Can I Sue for Injuries I Sustain During an Assault?
Individuals who perform criminal acts potentially face two types of prosecution. Is this the best word? Or might it be confusing to the lay person?) Regardless of the type of offense, they can deal with criminal charges, which result in penalties and possible jail time in the event of conviction. But when their actions cause injuries to others, the injured parties can pursue damages in a civil personal injury lawsuit as well.
With certain exceptions, the New Jersey statute of limitations gives victims two years from the date of the incident to file a claim. And this action is separate and distinct from any criminal actions, which follow different standards of proof from civil suits.
In fact, even if a defendant receives a not-guilty verdict in a criminal case, the defendant may still prevail within civil courts, which rely on a preponderance of the evidence as opposed to the more difficult standard of “evidence beyond a reasonable doubt" required in a criminal case. This distinction is vital in helping to ensure that individuals injured in criminal acts have a fair prospect of successfully pursuing damages from the liable parties.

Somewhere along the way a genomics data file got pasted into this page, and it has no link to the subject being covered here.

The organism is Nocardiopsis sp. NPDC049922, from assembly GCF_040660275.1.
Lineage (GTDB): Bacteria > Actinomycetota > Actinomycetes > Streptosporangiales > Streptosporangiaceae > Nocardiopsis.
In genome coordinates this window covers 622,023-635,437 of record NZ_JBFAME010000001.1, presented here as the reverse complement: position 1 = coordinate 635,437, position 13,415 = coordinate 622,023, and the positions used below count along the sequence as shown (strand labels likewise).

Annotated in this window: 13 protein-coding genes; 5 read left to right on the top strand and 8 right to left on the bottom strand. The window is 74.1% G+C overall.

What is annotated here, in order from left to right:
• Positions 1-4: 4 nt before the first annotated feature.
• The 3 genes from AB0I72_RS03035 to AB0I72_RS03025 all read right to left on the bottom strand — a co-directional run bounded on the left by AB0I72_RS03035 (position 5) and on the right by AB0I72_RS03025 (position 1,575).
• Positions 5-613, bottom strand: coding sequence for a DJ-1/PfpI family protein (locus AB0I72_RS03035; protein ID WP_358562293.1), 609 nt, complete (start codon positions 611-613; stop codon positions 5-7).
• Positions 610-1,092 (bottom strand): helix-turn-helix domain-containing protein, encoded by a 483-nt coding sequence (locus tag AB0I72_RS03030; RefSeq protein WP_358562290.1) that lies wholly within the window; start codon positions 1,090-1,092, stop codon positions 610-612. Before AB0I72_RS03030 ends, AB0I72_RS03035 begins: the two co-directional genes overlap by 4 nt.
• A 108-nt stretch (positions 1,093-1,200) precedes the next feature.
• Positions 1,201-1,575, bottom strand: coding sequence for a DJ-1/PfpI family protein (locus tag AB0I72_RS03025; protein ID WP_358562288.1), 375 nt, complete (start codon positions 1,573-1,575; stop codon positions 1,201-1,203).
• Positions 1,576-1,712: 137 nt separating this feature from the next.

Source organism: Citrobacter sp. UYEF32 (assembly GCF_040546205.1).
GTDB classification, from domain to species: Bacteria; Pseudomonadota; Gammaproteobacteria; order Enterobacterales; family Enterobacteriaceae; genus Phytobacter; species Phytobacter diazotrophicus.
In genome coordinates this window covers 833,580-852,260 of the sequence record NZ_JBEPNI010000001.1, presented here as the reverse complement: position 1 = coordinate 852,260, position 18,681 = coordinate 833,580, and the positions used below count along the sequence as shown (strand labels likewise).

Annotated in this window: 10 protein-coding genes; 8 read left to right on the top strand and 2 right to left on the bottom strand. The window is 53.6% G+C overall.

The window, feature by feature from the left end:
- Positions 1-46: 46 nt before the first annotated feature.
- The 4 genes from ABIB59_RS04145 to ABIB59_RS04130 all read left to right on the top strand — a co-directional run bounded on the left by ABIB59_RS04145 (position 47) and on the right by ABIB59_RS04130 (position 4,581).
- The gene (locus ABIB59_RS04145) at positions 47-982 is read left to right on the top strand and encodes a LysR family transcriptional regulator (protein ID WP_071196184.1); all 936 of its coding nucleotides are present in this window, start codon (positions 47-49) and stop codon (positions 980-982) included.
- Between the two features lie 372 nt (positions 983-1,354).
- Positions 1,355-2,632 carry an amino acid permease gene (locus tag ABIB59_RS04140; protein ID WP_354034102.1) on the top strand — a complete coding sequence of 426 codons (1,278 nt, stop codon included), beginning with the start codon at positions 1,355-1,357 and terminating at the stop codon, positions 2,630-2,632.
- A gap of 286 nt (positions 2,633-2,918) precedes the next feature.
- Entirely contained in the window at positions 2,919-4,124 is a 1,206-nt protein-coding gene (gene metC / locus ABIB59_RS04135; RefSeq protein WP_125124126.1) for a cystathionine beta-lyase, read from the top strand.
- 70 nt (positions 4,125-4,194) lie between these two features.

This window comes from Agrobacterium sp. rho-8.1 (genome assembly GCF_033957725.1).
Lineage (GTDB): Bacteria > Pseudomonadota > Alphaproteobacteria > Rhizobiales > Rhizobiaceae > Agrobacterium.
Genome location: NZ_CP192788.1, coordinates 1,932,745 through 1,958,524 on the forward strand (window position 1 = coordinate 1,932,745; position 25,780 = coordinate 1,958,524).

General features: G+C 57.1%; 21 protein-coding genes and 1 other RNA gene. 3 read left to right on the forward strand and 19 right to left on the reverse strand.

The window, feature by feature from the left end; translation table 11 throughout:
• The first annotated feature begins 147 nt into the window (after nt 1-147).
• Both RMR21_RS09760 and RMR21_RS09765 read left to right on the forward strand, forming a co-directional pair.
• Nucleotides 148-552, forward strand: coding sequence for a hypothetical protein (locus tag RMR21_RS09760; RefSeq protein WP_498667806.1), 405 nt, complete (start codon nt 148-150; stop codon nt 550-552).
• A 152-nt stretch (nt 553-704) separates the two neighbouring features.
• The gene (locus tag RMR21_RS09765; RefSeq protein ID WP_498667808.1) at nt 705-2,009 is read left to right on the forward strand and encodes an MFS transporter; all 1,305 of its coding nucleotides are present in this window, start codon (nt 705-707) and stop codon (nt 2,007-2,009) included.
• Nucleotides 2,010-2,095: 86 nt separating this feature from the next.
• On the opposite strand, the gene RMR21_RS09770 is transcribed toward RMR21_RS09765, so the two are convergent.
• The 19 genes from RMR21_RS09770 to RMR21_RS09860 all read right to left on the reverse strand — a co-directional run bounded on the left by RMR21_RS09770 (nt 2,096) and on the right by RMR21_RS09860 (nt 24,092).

But taking any form of action against an individual who also faces criminal charges involves a potentially complex legal process simply because you have to coordinate your claim with the criminal actions against the defendant. An experienced personal injury attorney can help ensure your claim falls within the statute of limitations and that you file an effective claim regardless of the outcome of the criminal trial.